Dismiss Notice
Join Physics Forums Today!
The friendliest, high quality science and math community on the planet! Everyone who loves science is here!

Stress/Strain Curve from a few values?

  1. Oct 13, 2011 #1
    Hi all,

    I am trying to ensure that some supporting welds for a structure will meet the impact requirement of 1.3kJ.

    I have the following information for the weld deposit:
    UTS: 759 MPa
    0.2% Proof: 598MPa
    18.6% El
    69.9% RofA

    Is there any formulas that I can use to create a fairly accurate stress strain curve? I need the curve so that I can estimate the energy absorbtion of the material.

    I cannot just over engineer this weld as with an impact of 3.6kJ the weld must break.

    Any help on this matter will be greatly appreciated as this is the first time I have done anything like this.

    Thanks

    Kieren
     
  2. jcsd
  3. Oct 18, 2011 #2
    so u have a ductile material in ur hands. i can tell u how to find 3 points on the curve. i dont knw wat RofA means but i guess it'll help u get a more accurate shape or more points for the curve.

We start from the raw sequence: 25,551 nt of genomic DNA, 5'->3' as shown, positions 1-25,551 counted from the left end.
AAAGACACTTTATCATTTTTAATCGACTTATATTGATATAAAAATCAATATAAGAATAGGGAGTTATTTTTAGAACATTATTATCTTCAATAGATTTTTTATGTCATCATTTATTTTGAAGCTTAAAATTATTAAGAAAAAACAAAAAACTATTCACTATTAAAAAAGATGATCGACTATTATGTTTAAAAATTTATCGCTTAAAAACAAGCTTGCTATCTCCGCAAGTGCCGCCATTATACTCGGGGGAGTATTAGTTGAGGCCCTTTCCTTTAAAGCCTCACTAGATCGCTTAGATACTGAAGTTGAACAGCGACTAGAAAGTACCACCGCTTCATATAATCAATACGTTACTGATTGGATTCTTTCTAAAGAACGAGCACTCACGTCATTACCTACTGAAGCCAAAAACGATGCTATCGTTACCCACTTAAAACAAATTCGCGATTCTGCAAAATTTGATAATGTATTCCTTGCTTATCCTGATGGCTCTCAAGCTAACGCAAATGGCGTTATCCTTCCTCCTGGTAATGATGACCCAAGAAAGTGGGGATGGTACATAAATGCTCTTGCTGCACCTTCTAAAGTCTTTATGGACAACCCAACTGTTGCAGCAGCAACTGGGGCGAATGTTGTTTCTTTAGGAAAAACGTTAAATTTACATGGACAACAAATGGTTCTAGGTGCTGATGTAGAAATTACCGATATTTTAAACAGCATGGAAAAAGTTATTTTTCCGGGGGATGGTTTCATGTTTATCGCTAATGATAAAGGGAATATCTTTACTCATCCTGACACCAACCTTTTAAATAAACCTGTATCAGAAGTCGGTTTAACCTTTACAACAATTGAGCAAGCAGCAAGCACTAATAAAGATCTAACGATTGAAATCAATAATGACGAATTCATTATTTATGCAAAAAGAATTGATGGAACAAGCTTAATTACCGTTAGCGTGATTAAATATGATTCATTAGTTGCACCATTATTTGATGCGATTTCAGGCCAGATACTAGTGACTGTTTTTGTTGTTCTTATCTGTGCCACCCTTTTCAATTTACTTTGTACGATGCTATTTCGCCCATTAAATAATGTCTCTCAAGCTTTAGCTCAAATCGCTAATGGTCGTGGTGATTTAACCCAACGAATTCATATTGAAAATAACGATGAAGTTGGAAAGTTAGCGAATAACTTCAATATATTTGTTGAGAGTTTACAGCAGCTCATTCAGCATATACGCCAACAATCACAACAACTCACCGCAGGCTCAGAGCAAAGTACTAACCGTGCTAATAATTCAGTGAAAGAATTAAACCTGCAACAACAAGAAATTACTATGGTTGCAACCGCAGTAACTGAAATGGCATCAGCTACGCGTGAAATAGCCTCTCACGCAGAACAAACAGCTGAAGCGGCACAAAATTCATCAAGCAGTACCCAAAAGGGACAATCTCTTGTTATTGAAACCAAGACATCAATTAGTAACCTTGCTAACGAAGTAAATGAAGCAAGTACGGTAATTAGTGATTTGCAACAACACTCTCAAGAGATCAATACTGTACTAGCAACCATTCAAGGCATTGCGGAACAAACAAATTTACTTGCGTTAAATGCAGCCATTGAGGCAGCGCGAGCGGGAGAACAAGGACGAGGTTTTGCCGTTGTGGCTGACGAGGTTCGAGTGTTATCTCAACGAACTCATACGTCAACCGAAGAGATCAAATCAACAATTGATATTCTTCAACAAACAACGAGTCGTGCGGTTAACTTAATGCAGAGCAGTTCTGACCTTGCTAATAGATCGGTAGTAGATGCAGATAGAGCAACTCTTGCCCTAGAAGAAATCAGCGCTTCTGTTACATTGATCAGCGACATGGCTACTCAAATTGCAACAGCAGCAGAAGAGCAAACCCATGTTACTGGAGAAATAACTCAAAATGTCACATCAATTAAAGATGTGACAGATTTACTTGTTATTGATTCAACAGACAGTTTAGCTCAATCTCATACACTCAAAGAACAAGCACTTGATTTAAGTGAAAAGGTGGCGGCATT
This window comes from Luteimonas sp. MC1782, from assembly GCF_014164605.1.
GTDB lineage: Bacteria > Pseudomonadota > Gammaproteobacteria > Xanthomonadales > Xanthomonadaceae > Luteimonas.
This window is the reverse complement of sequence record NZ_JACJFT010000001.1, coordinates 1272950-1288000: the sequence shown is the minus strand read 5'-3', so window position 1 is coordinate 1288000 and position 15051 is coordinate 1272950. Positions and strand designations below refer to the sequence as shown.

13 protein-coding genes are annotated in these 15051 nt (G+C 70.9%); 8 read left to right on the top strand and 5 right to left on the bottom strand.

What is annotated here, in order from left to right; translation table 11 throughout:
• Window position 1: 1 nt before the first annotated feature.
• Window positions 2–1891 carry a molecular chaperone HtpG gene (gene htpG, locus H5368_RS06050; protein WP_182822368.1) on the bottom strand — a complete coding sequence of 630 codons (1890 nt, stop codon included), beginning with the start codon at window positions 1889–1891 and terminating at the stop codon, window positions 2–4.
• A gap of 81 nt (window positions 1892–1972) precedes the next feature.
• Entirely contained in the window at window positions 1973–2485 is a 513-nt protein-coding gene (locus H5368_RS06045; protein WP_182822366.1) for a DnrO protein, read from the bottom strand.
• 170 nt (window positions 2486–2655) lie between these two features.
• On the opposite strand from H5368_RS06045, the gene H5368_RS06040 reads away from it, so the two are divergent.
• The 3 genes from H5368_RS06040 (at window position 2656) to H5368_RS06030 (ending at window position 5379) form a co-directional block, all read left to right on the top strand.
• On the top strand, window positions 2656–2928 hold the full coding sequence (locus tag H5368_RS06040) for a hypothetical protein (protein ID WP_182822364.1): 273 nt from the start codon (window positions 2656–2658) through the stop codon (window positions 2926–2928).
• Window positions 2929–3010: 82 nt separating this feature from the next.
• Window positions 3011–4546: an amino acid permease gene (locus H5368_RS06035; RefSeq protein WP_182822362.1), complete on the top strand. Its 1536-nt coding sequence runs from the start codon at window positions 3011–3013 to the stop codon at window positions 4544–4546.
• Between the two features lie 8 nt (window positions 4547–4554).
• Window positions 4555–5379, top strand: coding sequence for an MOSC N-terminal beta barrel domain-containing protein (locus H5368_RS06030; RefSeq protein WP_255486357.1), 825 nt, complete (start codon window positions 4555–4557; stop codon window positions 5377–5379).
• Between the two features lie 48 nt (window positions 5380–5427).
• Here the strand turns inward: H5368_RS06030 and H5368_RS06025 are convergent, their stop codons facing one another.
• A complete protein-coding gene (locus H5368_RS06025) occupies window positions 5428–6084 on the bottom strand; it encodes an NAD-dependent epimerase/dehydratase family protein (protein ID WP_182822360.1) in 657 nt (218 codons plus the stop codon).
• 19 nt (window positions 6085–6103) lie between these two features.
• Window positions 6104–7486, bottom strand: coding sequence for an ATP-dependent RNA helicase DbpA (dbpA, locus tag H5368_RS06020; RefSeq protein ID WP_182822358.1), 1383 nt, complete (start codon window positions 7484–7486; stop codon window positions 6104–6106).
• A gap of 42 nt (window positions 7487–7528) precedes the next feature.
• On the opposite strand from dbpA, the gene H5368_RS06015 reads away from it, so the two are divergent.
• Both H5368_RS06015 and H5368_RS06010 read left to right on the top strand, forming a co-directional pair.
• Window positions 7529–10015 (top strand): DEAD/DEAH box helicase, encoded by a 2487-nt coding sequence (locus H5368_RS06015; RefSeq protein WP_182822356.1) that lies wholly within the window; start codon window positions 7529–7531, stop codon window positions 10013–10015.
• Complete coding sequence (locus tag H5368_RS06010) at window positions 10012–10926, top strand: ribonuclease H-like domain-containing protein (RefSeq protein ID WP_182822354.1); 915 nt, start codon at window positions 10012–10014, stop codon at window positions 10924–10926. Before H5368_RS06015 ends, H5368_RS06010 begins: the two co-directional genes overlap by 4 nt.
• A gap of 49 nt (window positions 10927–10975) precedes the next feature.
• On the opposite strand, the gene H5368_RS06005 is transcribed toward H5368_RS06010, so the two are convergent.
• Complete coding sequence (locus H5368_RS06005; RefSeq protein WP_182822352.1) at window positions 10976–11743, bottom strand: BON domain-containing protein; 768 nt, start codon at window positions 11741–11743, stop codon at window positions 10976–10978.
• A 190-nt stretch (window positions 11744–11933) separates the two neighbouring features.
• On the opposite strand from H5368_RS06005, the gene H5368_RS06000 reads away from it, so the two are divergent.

To draw the whole curve, u hav the EL i dont what the unit in %age means but i guess u can direcly plot it on the graph. if u cant then u can use the relation EL=stress/strain and just plot the point (1,EL).

    u have 0.2% proof = 598Mpa. so u plot 0.2% point on the strain axis and draw a line parallel to the proportional line (the line from origin to the EL). u have the corresponding stress at 598Mpa and so now u have the yield point.

    next u have the ultimate tensile stress, you divide it by the EL and you get the corresponding strain at that point. and then you plot the point.

    so u have 3 points on the curve (EL, YP, UTS). u draw a straight line connecting the origin to the EL. i dont know how u would join the other points :(. mayb plot it in excel and see wat it shows. anyway, a straight line will give u an approximate value and can be easily calculated, area under a curve would be a pain to calculate. if u knw MATLAB then u can use tht.

    now this area under the curve will be your strain energy density (u).we have the relation u= energy/volume. volume=area*length. you probably have this data from your structure. calculate the energy corresponding to the area under the graph.

    now you have your impact requirement of 1.3kJ, so the energy that you had calculated earlier should be greater than this (take a suitable FOS), but less than or equal to 3.6KJ. if it isnt then u probably need a different weld joint.

    correct me if m wrong, and i hope this helps. :)
     
Know someone interested in this topic? Share this thread via Reddit, Google+, Twitter, or Facebook